Close Calls: Firefighter Trapped in Marijuana-Grow "Fortress" - Part 2

T his is the second installment of my column about a close call involving the Westfield, MA, Fire Department (WFD). To recap, during a March 30, 2012, fire in a single-family-dwelling, Captain Rebecca Boutin crawled into a smoke-filled attic moments after...


To access the remainder of this piece of premium content, you must be registered with Firehouse. Already have an account? Login

Register in seconds by connecting with your preferred Social Network.

OR

Complete the registration form.

Required
Required
Required
Required
Required
Required
Required
Required
Required
Required

• Training for a Mayday – A Mayday is the unthinkable moment when a firefighter’s personal safety is in imminent danger. Fireground-fatality data shows that firefighters becoming trapped and disoriented represent the largest portion of structural fire fatalities. We don’t plan to be lost, disoriented, injured or trapped during a structure fire, but it happens. We often teach how to put the fire out, but so many firefighters don’t practice what to do when they get in trouble. This bread-and-butter fire helped the WFD reset and rethink. As Captain Boutin stated, the WFD is taking a back-to-basics approach on training to ensure successful outcomes.

In my discussions with Captain Boutin, she referred several times to her experience as a student and as an instructor at the Massachusetts Firefighting Academy, specifically with the flashover simulator. The training and experience she received in the simulator made her familiar with the conditions in this close call.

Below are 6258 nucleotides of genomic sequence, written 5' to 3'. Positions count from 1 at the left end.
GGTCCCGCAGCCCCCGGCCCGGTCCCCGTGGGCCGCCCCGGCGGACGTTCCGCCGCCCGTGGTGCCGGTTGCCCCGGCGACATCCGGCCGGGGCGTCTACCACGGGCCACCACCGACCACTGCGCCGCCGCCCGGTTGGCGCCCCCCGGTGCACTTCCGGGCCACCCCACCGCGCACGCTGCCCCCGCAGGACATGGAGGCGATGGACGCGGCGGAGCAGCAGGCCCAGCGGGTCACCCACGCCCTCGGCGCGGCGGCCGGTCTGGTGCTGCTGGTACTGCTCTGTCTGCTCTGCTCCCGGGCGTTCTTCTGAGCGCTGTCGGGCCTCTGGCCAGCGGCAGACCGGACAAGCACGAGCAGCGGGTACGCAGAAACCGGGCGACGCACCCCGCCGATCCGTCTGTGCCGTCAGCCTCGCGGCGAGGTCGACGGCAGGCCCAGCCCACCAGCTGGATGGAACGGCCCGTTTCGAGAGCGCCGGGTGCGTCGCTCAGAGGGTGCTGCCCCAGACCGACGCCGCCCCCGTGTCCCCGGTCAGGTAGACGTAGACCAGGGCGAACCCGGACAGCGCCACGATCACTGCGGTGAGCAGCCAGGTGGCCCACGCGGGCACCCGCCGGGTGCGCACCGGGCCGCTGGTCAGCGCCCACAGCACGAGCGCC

“The heat and conditions we encountered that day were very much like the environment I have experienced in the simulator,” she said, and because of that, she was able to recall the survival training she had received and taught several times over. Have you and your department members been through a flashover simulator? If so, do it again. If not, find the nearest one and schedule training in it for every member.

Among the best survival programs available is the International Association of Fire Fighters (IAFF) “Fire Ground Survival” program, http://www.iaff.org/hs/FGS/FGSIndex.htm. The program incorporates federal regulations, incident-management best practices and survival techniques and case studies.

Here’s what else you can do now. First, get out of the firehouse! Know the buildings in your first-due area. Next, know every tool on your rig (see John J. Salka Jr.’s The Fire Scene column on page 146). The public regards you as an expert because you are expected to be an expert. That’s why they called 9-1-1. For you! Go to http://www.cdc.gov/niosh/fire/ and download structural fireground firefighter line-of-duty death reports. Learn what happened and ask yourself whether it could happen to you. Even if you can’t leave the firehouse, you can do hands-on training. Set up scenarios in your quarters and stretch lines, search and then call a drill Mayday and determine whether your department’s planning and training works. After that drill, decide where improvements are needed.

• Taking care of the troops after the fire – As Chief Regan noted above, the emergency was so serious that afterward the department brought in a crisis team. When unusually bad things happen on the scene, it’s a big deal; don’t minimize it. But also don’t expect all of your personnel to deal with bad stuff the same way. Some people want to talk, some don’t. Make resources available as the first step in ensuring that everyone is OK after an extremely traumatic event.

Many no-cost resources are available for those times when the “unthinkable” becomes reality. Reach out to your regional or state training academy and find out what is available to your department. By thinking about the “unthinkable” and planning ahead, we can learn to have positive outcomes, learn from others and become better firefighters, officers and chiefs. n